Vancouver to FVTV: You’re Not Worthy
At Monday’s Vancouver City Council meeting, TV ETC. and CVTV were re-designated as the education and government access providers for the Comcast cable system.
But, in what was a first, the council, acting on the recommendation of the Vancouver/Clark County Telecommunications Commission, denied Fort Vancouver Community Television’s application to be re-designated as the public access provider.
Or, as I prefer to think of it, the Wayne and Garth channel.
Instead of featuring the excellent musings of two dudes who spend Friday nights (party time!) in a basement in a Chicago suburb, FVTV, on Comcast Ch. 11, airs programs that are “primarily religious or political in nature.” It is, in the eyes of the commission, a “poorly operated service.”
Bob Colleti, chairman of the telecommunications commission, told the city council that recommending the denial was not a decision the commission took lightly. FVTV has been given several warnings over the years, he said.
Among the concerns:
* Fiscal sustainability. FVTV relies on $50,000 a year from Clark County, and the commission noted a possibility the county will stop giving them money. The $50,000 pays nearly 90 percent of FVTV’s operating expenses (rent, utilities, office supplies and salaries.) FVTV, a nonprofit that relies on volunteers, earns some money from classes, producer memberships, donations and fees.
* Questionable accounting/ability to follow rules. FVTV has received $1.4 million in Public, Educational and Government grants from the city and county since it started in 2002. Those grants are only for capital purchases. According to the commission, FVTV has not paid state sales taxes on some equipment purchases, has used grant funds for operating expenses, has turned in incomplete receipts and has “grant funds that are unaccounted for.”
* Turning away locally produced content. The commission has received complaints that FVTV has rejected locally produced content which it is required to air.
* Not meeting the primary goal of public access. The commission has concerns that FVTV’s focus is on training producers and citizen journalists but not actually producing programs.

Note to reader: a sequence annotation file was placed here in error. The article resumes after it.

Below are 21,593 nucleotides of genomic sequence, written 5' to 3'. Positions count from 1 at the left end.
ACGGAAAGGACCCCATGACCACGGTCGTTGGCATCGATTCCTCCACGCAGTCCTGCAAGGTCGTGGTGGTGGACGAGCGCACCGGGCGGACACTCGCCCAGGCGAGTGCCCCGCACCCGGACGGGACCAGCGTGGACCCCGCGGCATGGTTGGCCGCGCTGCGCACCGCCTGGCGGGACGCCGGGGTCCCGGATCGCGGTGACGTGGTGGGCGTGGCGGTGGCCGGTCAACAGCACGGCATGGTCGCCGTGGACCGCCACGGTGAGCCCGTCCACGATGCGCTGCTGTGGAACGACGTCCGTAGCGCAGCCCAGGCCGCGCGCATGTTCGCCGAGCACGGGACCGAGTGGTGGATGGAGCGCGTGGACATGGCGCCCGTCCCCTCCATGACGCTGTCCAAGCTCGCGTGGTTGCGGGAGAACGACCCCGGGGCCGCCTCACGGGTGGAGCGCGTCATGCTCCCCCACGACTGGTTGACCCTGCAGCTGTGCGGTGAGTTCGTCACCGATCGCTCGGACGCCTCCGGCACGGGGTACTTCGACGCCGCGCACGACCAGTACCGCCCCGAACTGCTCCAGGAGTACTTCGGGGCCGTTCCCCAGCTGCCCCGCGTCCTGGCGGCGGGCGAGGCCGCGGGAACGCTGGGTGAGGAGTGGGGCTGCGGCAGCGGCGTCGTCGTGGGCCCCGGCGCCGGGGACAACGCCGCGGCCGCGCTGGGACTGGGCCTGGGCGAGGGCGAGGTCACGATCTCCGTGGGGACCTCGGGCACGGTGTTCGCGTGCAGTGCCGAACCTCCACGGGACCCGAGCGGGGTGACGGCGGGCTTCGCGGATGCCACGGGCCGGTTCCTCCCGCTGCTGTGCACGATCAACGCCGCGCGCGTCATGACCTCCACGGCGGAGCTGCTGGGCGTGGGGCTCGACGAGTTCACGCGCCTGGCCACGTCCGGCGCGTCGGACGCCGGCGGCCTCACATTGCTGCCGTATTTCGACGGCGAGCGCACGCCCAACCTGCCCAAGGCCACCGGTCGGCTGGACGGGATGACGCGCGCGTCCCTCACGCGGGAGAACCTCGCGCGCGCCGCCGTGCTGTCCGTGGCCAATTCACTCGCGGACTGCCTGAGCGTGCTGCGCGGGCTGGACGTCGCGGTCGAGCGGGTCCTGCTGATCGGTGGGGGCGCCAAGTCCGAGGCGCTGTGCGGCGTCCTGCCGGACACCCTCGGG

According to FVTV’s application, in 2013 it aired 2,496 hours of local programming out of 5,616 hours. I’m not sure how “local” is defined, but many programs are based in Portland.
Among the 210 shows aired in 2013: “The Meat of the Word,” “The Victory is Won,” “Jimmy Be Free,” “New Tang Dynasty,” “Cannabis Common Sense,” “DOA Pro Wrestling,” “Is The Rapture Coming Soon?” “Joseph Hozan Ministries“, “Psychiatry: An Industry of Death,” “Worship for Shut-Ins” and “Don’t Buy Those Bones.”
On Tuesday, county commissioners will vote on the recommendation to deny FVTV’s application. Jan Bader, the city’s program and policy manager, said the city and the county have to agree on the public access provider. If commissioners decide to give FVTV another shot, Bader will have to go back to the drawing board. If commissioners side with the city council, FVTV will be on-air through Dec. 31, then it will have to return all equipment purchased with PEG grants in the past five years to the city.
The city and county don’t have to have a public access provider, Bader said. Given the platforms people have today, including YouTube, Twitter, Facebook and blogs, many communities are choosing not to have a public access station, Bader said.
Comcast doesn’t want the channel dark, but Bader said she doesn’t know what would replace public access programming. The commission could put out a call for proposals to see if another group would be well-suited to run Channel 11.
On Monday, three FVTV board members pleaded for a chance to make Channel 11 a “true community asset,” but, as you’ll see in the video, the majority of the council was unmoved by their performances. The vote was 5-1 to dump FVTV. Councilor Alishia Topper was absent and Councilor Bill Turlay was the lone “no” vote. (Turlay was also the only member listed among FVTV’s 2013 programming. “Bill Turlay” aired 21 times while he was running for mayor.)
Paul Suarez, The Columbian’s web producer, did his best to make a clip of the highlights, but it’s still more than four minutes long. Bader and Colletti are featured, along with FVTV board members and city councilors Jack Burkman, Larry Smith and Bart Hansen.